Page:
“To me aggression is of two types. There is real aggression and then there is pretence. You have to look into someone’s eyes to see if there is any real aggression. When I look into Rahul Dravid’s eyes I know that though he might not be outwardly aggressive, he is inwardly aggressive: he wants to hit the ball, he wants to seek out opportunities. He has got fire in his belly. A lot of the aggression that you see now, like staring and chatting, is all guff. That is just a waste of time.”
“Well, all cricket invites attention.”
“No dream is ever chased alone.”
— Rahul Dravid.
“The strong tipping culture in America can be unsettling for outsiders, but you see the sense of it after a while. It really is a ‘performance incentive scheme’ for their staff. Basic salary is average; but if you serve your customers well, make them happy, you take home a good salary.”
”Love for sport is inherent in a child. All we need to do is to nurture it and give it wings. And, for this we need to understand that the mind is not devoid of the body. They work best with each other.”
“Youngsters watching the IPL might give up on idle or dosa for breakfast. Just eat Uthappa, and you might smash them a long way.”
“An Olympic medal is a happy by-product of a purposefully designed programme that begins in school. Starting, therefore, with an objective of winning medals is holding the wrong end of the stick. By thinking about winning medals first, we will never build a system that naturally and continually throws up great athletes.”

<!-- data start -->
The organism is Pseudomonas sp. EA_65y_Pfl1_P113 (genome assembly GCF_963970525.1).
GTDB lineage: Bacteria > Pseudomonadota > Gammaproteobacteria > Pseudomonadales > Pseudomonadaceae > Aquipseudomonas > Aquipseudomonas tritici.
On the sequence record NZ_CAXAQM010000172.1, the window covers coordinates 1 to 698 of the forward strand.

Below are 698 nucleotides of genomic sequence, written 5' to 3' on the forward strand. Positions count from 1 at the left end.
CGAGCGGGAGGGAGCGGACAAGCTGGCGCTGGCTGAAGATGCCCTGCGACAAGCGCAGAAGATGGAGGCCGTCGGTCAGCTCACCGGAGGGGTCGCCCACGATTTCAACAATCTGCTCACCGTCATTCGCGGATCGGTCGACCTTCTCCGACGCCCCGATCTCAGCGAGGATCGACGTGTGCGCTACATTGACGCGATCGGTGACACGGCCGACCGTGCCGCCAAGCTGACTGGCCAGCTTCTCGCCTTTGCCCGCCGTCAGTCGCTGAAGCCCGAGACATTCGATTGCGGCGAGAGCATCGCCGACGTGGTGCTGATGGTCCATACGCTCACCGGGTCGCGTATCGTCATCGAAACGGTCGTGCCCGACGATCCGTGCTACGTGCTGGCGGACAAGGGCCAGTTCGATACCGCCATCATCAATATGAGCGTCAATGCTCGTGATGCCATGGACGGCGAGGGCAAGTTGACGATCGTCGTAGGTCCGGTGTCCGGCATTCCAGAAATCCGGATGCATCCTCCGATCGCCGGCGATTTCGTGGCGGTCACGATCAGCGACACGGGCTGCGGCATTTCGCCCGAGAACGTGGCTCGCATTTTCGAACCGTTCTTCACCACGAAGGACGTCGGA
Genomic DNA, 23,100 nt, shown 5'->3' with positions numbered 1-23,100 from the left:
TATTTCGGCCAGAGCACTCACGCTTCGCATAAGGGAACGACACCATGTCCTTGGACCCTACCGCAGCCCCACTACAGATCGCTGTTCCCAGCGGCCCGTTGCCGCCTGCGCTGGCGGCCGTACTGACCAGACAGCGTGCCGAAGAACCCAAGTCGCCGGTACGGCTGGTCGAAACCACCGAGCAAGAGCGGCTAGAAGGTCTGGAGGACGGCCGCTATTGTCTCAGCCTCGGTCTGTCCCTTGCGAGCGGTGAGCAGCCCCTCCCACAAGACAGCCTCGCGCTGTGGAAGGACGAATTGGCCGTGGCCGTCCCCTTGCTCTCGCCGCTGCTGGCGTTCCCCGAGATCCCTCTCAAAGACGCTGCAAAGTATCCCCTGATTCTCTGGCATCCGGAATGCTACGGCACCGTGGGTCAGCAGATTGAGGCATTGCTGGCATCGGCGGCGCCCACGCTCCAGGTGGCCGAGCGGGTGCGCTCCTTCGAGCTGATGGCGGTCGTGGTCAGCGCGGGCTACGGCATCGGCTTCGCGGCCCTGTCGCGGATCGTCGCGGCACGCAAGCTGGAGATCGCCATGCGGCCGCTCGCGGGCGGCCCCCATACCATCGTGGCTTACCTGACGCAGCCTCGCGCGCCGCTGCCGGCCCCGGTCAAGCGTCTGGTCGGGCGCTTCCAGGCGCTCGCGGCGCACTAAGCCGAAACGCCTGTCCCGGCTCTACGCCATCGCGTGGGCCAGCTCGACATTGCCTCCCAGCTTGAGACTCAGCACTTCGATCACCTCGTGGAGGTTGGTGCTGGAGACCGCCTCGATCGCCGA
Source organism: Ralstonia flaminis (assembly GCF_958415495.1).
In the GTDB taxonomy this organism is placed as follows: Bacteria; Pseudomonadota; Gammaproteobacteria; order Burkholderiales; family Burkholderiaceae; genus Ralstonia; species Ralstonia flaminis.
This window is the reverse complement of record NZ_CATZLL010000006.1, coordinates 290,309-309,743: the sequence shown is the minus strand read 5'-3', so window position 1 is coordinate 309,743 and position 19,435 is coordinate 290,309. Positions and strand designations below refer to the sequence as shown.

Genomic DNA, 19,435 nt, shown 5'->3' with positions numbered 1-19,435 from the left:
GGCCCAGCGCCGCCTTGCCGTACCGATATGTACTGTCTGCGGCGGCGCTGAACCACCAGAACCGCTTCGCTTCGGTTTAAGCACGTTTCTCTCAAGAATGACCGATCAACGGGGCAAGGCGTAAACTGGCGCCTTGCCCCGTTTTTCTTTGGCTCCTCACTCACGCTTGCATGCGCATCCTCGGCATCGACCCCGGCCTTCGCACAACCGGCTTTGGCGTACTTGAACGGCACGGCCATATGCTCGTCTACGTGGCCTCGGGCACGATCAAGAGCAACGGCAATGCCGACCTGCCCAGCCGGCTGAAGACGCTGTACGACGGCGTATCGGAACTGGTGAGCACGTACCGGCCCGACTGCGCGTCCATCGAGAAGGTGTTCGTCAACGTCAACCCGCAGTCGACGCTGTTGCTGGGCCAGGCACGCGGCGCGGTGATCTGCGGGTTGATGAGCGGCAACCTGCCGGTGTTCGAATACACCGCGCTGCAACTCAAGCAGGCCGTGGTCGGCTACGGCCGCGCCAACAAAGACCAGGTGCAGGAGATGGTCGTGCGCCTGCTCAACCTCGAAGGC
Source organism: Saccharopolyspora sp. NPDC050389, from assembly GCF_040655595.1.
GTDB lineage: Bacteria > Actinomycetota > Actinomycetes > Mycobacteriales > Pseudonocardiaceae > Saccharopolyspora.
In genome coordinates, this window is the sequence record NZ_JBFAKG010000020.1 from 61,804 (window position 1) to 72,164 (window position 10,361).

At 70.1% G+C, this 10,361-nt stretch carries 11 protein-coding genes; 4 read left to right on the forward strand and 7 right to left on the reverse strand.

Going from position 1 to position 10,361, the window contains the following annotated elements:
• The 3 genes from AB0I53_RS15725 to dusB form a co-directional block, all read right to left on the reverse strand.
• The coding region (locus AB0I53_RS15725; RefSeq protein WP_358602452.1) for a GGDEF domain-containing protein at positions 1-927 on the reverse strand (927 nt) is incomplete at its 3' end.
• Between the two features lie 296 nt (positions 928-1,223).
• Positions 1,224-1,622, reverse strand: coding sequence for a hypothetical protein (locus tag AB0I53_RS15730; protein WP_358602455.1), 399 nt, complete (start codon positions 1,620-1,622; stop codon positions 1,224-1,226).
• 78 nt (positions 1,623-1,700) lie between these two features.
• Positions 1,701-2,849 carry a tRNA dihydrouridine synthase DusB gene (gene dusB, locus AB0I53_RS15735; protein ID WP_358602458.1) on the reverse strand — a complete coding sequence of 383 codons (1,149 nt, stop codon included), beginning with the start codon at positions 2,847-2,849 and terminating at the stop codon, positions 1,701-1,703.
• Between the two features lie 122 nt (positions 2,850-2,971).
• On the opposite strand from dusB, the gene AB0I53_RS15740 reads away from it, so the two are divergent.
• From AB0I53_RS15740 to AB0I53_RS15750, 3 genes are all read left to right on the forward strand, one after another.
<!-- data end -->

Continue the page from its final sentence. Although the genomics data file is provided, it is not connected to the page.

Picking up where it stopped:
“… I get over a million likes when I meet our political leaders or film actors; I get around a few lakh likes on winning matches, or for snaps from monuments or foreign landmarks.”
”A third, and more basic, level of unlearning in order to learn is when having learnt on your own, and reached a certain stage, you then plan to take a quantum leap . Often we realize that what is required is not harder work, but a smarter way of doing the same thing.”
”… you may find these basic principles can be applied to your work and to managing your workload:
■ Never try and do the same thing repeatedly if you are trying to improve.
■ Look at a holistic build- up and focus on different weak links.
■ Do not work to exhaustion but work towards a build-up scientifically and sensibly, so that come the big day, you are ready to be firing on all cylinders.
■ Rest adequately.
■ And . . . you can write in your very own set of learnings.”